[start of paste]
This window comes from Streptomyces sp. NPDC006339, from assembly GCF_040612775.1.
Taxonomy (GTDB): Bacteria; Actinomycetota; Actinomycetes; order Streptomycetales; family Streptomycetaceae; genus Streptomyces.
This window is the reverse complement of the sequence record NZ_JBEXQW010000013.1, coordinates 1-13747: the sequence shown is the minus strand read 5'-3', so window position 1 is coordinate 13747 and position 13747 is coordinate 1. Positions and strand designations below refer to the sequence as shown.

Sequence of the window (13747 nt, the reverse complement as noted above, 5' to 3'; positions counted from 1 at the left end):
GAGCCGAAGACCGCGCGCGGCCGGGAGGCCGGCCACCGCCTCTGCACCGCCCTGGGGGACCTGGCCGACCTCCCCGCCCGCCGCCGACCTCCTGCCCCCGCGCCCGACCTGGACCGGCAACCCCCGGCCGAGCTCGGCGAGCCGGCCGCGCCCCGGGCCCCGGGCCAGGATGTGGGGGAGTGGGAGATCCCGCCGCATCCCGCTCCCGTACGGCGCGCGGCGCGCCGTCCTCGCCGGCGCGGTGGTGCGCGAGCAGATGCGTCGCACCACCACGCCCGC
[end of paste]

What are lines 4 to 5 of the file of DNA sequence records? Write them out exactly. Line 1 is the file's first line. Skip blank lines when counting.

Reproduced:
Sequence of the window (13747 nt, the reverse complement as noted above, 5' to 3'; positions counted from 1 at the left end):
GAGCCGAAGACCGCGCGCGGCCGGGAGGCCGGCCACCGCCTCTGCACCGCCCTGGGGGACCTGGCCGACCTCCCCGCCCGCCGCCGACCTCCTGCCCCCGCGCCCGACCTGGACCGGCAACCCCCGGCCGAGCTCGGCGAGCCGGCCGCGCCCCGGGCCCCGGGCCAGGATGTGGGGGAGTGGGAGATCCCGCCGCATCCCGCTCCCGTACGGCGCGCGGCGCGCCGTCCTCGCCGGCGCGGTGGTGCGCGAGCAGATGCGTCGCACCACCACGCCCGC